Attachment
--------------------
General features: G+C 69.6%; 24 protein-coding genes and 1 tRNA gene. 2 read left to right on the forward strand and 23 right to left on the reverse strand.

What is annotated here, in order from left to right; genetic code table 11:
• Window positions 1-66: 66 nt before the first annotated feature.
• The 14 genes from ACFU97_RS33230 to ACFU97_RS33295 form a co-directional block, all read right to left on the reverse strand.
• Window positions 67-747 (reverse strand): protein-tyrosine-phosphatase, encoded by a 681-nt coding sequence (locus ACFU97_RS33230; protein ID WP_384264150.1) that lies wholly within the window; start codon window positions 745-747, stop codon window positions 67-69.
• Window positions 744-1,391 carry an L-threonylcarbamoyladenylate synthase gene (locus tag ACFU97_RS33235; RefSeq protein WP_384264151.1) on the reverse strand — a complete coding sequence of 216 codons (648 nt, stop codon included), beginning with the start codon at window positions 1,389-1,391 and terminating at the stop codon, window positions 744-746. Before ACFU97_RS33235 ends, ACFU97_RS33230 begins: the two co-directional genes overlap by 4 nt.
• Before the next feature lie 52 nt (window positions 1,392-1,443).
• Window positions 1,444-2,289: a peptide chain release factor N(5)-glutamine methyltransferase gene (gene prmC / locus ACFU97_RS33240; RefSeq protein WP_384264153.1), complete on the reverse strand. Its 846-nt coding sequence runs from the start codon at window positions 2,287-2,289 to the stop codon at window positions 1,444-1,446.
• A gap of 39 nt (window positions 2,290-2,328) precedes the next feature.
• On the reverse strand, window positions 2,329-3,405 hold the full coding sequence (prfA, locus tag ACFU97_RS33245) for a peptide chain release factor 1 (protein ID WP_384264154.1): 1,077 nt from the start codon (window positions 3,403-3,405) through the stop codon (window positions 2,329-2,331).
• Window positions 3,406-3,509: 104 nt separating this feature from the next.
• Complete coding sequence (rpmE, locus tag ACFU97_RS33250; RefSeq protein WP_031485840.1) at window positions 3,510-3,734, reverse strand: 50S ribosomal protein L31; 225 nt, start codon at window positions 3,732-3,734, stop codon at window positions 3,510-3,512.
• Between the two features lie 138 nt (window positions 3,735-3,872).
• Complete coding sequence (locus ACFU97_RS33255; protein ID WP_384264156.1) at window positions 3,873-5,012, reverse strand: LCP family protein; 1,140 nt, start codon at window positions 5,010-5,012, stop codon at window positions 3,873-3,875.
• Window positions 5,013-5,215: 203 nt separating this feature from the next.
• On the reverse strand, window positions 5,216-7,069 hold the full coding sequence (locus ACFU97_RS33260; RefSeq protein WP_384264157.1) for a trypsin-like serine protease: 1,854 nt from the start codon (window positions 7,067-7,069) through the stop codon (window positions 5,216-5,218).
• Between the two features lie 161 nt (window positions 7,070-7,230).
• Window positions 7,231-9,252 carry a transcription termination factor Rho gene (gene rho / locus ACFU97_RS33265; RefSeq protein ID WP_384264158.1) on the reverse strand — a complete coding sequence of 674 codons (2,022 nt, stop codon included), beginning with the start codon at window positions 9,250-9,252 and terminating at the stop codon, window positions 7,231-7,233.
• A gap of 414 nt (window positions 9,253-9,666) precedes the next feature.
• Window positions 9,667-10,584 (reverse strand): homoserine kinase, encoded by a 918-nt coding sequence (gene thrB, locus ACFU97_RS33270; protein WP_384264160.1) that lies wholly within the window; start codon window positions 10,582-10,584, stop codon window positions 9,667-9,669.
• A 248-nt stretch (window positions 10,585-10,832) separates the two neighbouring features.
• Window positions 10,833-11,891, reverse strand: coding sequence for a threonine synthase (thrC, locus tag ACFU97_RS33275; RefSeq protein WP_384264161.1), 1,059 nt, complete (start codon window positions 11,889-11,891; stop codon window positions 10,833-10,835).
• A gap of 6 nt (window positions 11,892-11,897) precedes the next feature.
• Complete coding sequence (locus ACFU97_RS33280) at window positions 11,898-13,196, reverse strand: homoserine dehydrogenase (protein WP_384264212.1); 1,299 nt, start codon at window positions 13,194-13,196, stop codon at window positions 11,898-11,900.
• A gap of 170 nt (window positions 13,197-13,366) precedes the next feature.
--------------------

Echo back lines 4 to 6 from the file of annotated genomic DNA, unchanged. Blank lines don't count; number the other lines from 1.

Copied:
• The 14 genes from ACFU97_RS33230 to ACFU97_RS33295 form a co-directional block, all read right to left on the reverse strand.
• Window positions 67-747 (reverse strand): protein-tyrosine-phosphatase, encoded by a 681-nt coding sequence (locus ACFU97_RS33230; protein ID WP_384264150.1) that lies wholly within the window; start codon window positions 745-747, stop codon window positions 67-69.
• Window positions 744-1,391 carry an L-threonylcarbamoyladenylate synthase gene (locus tag ACFU97_RS33235; RefSeq protein WP_384264151.1) on the reverse strand — a complete coding sequence of 216 codons (648 nt, stop codon included), beginning with the start codon at window positions 1,389-1,391 and terminating at the stop codon, window positions 744-746. Before ACFU97_RS33235 ends, ACFU97_RS33230 begins: the two co-directional genes overlap by 4 nt.